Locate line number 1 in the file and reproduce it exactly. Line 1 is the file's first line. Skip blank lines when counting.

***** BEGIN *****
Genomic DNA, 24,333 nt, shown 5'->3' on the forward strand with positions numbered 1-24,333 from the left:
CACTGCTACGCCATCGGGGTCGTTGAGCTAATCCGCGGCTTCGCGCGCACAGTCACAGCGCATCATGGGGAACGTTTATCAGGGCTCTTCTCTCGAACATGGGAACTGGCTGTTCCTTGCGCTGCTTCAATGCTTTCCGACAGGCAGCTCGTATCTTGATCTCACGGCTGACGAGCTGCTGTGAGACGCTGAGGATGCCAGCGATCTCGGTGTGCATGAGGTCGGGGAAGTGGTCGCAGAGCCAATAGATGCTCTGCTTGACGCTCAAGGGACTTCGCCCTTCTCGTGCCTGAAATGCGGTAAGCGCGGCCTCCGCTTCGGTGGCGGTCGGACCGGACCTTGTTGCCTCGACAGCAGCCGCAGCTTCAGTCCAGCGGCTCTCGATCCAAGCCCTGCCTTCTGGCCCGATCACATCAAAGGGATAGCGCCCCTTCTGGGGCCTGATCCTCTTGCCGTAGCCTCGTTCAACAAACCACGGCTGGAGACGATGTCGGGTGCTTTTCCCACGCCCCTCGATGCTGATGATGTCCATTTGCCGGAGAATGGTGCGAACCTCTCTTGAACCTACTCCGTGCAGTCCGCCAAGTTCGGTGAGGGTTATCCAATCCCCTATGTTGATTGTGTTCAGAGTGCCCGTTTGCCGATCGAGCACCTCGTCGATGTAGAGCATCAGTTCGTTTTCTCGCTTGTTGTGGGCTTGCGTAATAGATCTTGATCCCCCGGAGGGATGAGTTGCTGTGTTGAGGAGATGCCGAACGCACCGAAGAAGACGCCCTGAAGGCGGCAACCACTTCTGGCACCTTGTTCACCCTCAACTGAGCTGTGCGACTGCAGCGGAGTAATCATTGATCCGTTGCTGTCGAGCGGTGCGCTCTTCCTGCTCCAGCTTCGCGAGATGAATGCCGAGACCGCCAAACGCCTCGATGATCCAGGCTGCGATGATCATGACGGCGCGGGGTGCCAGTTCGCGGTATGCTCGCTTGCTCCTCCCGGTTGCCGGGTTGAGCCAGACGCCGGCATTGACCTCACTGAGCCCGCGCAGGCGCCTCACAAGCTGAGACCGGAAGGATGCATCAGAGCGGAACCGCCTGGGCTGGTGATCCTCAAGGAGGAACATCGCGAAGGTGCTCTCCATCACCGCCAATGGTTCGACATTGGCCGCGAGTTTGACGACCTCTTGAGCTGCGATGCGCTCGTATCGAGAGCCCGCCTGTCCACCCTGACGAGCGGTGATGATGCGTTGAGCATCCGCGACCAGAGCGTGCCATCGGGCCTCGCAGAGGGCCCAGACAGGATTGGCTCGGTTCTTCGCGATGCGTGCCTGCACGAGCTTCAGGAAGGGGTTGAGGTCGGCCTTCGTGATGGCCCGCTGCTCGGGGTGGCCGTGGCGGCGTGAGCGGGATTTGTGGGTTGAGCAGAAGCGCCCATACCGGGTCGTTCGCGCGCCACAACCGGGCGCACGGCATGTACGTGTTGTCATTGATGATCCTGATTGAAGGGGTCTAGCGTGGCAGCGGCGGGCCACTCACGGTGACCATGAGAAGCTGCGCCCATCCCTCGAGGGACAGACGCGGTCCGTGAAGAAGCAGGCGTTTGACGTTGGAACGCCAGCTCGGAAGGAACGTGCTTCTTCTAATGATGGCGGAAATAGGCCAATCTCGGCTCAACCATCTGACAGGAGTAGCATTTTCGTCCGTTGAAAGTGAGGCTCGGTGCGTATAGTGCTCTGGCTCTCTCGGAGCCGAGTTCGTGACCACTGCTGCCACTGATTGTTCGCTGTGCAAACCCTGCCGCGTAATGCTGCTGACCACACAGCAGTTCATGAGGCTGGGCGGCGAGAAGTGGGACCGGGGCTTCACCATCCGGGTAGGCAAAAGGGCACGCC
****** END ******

Genomic DNA, 24,333 nt, shown 5'->3' on the forward strand with positions numbered 1-24,333 from the left: